The US Supreme Court has upheld a new law which limits abortion in Texas despite pressure to block it.
The law, nicknamed the ‘Heartbeat Act’, was signed into the Texas legislature in May this year, and makes abortion illegal from six weeks into pregnancy.
The act means that any individual can sue a doctor who performs an abortion after a heartbeat has been detected, usually around six weeks from the mother’s last period. There is no discernible exemption in the law in the case of rape or incest.
Pro-abortion campaigners and activists urged the Supreme Court to overturn the law, but in September the Court ruled five to four not to block the law.
Christian Concern’s chief executive, Andrea Williams, debated journalist Hilary Freeman on GB News about the new law.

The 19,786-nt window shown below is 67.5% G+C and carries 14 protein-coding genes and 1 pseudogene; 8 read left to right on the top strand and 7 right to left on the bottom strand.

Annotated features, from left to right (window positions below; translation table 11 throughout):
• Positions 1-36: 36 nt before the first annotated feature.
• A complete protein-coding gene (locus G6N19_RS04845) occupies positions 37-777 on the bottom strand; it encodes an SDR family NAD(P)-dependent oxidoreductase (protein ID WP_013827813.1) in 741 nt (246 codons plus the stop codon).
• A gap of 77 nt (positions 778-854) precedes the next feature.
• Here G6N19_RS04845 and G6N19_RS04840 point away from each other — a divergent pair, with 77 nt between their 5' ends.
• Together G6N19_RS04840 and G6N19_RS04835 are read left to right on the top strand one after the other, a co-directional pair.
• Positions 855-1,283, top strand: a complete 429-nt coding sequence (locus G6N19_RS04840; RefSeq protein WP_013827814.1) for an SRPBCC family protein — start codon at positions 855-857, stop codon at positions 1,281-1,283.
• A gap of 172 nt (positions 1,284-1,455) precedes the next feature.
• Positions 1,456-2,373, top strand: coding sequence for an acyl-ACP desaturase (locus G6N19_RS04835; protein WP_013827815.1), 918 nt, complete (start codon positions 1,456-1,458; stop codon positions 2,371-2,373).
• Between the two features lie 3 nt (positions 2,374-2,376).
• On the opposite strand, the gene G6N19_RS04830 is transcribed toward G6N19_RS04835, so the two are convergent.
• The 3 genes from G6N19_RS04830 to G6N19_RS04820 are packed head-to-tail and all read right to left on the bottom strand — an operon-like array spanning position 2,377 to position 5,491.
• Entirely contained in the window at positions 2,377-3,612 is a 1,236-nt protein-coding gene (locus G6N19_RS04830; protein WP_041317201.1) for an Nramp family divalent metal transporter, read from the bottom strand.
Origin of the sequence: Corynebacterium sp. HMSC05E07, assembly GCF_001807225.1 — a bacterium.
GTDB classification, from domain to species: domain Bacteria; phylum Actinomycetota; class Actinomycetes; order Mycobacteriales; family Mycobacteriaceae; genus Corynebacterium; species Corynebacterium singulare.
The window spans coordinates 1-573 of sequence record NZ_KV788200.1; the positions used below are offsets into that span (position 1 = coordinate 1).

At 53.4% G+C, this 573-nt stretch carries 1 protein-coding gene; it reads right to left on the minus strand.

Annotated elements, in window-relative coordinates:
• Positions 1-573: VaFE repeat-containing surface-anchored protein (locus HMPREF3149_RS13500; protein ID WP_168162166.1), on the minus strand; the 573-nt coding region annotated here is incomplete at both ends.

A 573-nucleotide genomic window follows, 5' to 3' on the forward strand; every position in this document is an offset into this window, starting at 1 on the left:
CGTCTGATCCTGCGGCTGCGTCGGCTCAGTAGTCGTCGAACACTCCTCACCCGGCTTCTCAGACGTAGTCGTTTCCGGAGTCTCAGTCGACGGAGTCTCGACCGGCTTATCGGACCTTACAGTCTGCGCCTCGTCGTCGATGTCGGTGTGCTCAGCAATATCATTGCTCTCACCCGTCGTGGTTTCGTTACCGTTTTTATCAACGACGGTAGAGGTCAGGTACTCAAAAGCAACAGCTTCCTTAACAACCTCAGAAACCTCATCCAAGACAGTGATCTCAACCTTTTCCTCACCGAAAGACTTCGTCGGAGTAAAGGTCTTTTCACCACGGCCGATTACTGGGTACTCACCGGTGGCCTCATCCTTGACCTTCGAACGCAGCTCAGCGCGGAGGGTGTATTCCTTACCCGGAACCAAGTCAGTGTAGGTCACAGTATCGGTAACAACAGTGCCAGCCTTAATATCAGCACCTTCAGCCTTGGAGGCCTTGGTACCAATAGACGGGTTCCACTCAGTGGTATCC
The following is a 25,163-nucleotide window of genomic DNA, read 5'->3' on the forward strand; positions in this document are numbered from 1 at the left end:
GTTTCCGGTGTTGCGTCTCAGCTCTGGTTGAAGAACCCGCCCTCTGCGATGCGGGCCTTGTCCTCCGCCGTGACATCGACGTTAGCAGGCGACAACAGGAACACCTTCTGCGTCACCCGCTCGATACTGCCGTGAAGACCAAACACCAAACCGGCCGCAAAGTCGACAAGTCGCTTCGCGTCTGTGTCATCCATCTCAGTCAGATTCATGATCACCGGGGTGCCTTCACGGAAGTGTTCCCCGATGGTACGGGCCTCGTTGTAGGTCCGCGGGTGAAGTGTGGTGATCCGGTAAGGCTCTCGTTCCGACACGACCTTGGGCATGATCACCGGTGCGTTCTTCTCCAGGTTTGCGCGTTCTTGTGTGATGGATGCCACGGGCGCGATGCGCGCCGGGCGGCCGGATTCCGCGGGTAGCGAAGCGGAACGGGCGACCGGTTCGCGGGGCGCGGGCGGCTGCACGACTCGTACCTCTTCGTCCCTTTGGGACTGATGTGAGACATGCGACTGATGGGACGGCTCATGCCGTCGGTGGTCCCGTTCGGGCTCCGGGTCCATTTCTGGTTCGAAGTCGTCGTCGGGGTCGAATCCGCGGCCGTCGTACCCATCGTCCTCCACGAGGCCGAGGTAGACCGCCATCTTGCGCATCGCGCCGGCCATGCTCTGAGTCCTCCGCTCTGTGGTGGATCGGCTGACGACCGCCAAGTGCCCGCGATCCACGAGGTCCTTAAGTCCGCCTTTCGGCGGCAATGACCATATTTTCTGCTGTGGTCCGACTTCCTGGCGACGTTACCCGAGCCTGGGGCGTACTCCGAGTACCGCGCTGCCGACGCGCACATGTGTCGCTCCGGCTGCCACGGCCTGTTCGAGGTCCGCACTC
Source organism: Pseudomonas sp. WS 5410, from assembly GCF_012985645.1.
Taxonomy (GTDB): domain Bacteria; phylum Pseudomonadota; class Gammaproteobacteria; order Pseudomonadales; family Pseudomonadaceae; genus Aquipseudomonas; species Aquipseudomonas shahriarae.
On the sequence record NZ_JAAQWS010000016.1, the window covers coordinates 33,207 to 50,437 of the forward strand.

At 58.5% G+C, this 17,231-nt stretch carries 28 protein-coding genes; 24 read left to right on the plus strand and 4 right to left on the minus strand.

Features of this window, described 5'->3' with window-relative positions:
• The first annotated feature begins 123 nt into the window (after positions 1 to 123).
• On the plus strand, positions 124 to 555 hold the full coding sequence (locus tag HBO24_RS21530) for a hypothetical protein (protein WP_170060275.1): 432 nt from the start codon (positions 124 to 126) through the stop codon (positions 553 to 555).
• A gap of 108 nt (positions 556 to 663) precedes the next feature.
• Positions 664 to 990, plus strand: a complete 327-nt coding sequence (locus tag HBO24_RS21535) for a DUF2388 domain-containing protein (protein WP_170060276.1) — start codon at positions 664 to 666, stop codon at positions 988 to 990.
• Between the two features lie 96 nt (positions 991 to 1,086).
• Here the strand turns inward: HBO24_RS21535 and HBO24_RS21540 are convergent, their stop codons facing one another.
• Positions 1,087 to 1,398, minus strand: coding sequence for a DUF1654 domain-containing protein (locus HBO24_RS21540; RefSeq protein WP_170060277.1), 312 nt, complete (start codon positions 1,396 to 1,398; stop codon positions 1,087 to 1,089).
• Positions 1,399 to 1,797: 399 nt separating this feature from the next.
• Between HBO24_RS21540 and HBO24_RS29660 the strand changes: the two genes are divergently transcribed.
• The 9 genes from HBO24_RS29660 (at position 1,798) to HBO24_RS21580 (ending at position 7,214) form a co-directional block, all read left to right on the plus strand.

Speaking in the discussion, Freeman, who advocates abortion up to full term, said a six-week-old foetus was ‘not human’, and said being pregnant was like having a ‘parasite’ inside the woman.
She told GB News, ‘Banning abortions does not cut down on abortions, it just makes them more unsafe. It is creating a society that is a horrible place for women to live … and create a whole generation of children who are unwanted.’
Williams said, ‘A truly civilised society will look after women in unplanned pregnancies, but will also really care for their unborn children.
‘A wealthy society would be able to solve this and not say the solution is in the snuffing out of a heartbeat.’
The decision by the US Supreme Court to uphold the Texas law has given hope to pro-lifers that they could overturn the landmark ruling of 48 years ago – Roe v Wade – which legalised abortion across the US.
A separate case involving the State of Mississippi’s new law limiting abortion is expected to be decided by the US Supreme Court next June.
Pro-lifers believe the Mississippi case, which relates to a ban on abortion after 15 weeks of pregnancy except in medical emergencies and cases of ‘severe foetal abnormality’, is their best chance to strike down Roe.
If Roe is overturned, it would allow each State to decide the legality of abortion in their individual jurisdictions.